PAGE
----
• Thermally triggered targeted drug delivery We are interested in designing methods and systems for targeted heating with nanoparticles, which preferentially migrate into tumors and may be used to deliver therapeutic drugs via a thermal trigger.

We are also interested in applying these techniques to the design of other therapeutic medical devices.

Kansas State Epicenter
Kansas State University’s EPICENTER – Center for Complex Network Approach to Epidemiological, Biological, and Sociological Modeling and Simulation - is directed by Dr. Caterina Scoglio, associate professor of electrical and computer engineering, and Dr. Morgan Scott, professor of epidemiology in veterinary medicine. One of the main goals of EPICENTER is to provide policymakers with real-time, flexible modeling tools to curtail epidemiological outbreaks, whether it occurs in humans, animals, plants or computers. The most important aspect is use of a complex networks approach for the analysis of problems relating to multiple disciplines such as agriculture, veterinary science, biology, medicine, social sciences and engineering.
Highlights of the key areas under K-State EPICENTER are as follows:
  • Network-based modeling for epidemics. These projects are concerned with the study and implementation of mathematical models of epidemic spreading in a realistic environment with individual-based models and meta-population models. Work on models for specific contagious diseases such as foot and mouth disease and Rift Valley fever are in progress.
  • Agent-based epidemiological simulator for rural communities. The aim of this project is to design agent-based simulation software for a set of representative infectious diseases in a rural community to detect the conditions under which an epidemic would spread or die out, as well as to determine the direction and speed if it spreads. These results will be used to derive and analyze optimized policies and guidelines for containment and prevention of infectious diseases.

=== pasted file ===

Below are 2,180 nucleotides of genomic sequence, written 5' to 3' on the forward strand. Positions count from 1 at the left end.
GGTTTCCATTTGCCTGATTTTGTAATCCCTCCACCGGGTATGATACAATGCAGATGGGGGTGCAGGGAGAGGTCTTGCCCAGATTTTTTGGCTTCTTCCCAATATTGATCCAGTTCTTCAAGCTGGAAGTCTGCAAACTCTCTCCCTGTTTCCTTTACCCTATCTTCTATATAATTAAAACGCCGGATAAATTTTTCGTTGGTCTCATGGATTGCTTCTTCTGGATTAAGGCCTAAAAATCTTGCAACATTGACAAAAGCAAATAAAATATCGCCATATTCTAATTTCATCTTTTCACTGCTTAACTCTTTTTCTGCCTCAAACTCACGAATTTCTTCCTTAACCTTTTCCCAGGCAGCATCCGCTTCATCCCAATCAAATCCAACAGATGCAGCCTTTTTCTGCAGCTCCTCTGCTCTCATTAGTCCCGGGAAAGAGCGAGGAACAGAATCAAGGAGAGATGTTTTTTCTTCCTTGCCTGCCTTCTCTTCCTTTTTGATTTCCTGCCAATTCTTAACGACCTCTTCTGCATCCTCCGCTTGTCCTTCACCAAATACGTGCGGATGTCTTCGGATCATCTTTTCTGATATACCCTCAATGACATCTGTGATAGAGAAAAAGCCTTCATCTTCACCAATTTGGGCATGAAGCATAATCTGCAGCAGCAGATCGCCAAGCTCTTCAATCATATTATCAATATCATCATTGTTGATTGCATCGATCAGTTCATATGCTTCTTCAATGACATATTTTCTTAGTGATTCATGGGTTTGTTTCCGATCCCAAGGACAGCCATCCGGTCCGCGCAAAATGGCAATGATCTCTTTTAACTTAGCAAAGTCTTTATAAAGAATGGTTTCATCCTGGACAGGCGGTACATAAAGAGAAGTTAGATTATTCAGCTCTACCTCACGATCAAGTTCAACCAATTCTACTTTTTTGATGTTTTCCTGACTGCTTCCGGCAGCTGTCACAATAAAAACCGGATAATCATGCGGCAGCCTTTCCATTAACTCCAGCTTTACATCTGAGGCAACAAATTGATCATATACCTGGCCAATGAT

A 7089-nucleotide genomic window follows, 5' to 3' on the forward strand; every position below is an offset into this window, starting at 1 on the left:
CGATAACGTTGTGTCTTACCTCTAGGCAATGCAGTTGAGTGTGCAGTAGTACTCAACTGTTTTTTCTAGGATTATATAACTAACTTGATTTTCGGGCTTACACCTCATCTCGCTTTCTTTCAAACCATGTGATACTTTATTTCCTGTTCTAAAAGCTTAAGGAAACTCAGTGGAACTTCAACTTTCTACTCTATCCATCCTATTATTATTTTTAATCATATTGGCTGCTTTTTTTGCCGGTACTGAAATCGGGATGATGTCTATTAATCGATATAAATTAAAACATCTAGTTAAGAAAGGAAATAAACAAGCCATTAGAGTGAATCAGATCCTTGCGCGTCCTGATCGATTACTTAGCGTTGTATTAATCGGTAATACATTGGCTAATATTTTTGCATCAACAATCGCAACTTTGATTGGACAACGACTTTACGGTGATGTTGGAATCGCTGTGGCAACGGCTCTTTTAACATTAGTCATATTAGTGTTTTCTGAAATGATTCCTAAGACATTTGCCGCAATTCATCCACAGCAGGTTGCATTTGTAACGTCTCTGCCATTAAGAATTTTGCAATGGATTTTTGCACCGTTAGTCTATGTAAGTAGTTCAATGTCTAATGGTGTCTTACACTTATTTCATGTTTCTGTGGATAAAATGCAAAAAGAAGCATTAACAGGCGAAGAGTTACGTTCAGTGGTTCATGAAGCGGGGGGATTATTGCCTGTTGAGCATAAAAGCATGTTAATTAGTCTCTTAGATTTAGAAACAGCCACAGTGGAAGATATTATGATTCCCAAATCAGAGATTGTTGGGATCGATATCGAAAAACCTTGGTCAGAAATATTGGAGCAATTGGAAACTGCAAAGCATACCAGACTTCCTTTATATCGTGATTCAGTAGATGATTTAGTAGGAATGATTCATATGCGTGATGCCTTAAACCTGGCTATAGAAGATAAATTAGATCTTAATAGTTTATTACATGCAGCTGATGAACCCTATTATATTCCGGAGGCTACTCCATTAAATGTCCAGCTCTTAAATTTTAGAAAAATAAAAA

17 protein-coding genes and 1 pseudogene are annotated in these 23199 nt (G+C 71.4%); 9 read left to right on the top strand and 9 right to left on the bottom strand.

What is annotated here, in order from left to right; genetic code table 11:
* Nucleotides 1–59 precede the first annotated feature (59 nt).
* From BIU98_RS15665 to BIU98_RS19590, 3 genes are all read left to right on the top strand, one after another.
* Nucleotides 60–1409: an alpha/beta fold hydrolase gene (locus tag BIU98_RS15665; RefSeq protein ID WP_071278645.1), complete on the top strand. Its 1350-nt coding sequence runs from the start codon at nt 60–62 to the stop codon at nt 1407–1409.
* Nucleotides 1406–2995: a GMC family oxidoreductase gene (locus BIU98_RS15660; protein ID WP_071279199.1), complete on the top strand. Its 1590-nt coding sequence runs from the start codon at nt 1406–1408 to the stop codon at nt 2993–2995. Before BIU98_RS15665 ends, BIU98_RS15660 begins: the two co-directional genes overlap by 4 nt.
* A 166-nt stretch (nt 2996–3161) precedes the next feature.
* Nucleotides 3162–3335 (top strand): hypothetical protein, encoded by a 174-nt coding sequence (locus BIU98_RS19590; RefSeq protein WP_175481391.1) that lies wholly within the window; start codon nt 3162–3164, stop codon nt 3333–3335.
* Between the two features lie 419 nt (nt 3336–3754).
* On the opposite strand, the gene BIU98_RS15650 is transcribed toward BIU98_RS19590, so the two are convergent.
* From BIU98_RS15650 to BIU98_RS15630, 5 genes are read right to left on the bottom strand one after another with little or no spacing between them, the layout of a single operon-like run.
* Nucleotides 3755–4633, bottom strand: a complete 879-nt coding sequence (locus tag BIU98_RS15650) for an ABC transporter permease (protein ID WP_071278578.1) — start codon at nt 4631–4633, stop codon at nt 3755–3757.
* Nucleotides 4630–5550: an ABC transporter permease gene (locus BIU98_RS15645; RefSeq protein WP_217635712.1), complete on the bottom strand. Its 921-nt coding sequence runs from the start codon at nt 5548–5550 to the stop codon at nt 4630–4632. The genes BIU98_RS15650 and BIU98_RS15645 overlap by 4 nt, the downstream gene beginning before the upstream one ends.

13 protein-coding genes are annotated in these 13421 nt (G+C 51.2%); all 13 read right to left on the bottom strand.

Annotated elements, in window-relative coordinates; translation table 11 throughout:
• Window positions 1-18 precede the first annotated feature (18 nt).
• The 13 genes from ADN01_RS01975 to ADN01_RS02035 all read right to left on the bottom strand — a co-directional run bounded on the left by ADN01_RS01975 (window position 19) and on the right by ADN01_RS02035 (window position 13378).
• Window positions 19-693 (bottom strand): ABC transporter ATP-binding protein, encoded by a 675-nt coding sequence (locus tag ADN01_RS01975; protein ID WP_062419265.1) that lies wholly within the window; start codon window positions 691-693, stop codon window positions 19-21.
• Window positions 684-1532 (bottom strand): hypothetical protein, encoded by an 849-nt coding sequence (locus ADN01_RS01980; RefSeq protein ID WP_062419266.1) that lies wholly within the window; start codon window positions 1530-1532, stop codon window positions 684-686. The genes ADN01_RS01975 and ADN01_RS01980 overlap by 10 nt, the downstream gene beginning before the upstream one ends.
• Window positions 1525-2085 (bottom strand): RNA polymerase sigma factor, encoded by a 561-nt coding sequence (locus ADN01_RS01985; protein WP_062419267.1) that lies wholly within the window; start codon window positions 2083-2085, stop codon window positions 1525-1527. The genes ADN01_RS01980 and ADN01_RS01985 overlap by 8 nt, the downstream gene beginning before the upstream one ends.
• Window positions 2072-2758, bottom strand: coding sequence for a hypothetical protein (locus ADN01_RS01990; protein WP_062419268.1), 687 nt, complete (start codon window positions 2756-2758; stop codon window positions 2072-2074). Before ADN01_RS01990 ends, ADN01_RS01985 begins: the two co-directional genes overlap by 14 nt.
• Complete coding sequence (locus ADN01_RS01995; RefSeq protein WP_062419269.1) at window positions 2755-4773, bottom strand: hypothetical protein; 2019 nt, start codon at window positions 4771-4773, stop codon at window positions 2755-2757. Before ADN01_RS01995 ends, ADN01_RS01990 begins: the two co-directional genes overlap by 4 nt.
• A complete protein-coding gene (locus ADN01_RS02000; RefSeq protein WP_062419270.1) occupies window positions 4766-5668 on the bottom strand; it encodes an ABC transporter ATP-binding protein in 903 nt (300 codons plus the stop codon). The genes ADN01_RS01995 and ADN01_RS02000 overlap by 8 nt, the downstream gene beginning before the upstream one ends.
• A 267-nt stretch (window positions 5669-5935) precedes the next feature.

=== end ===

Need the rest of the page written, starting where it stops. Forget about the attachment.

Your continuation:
• Modeling of interconnections among human behavior and epidemic spreading. Human behaviors play a crucial role in how an epidemic spreads in a social society. Despite extensive studies on how human beings percept a disease and the behavior they show in response, not many results have been reported on how human behavior would actually affect the epidemic spread. The goal in this study is to provide interconnected models for epidemic spread and individual behaviors, followed by simulation and analysis of the models.
  • Network partitioning for mitigation of epidemics. One of the considered mitigation strategies to control and reduce epidemic spreading is quarantine. When contacts are represented by a  network, quarantine can be determined using network partitioning algorithms. We are developing network partitioning algorithms, designed to be a simple, efficient method to partition a network into possible quarantine sections. Our algorithm, called Bloom, grows partitions and then allows the individuals to decide which partition they feel most comfortable in. We have implemented the first algorithm and done some initial testing on classical clustering graphs.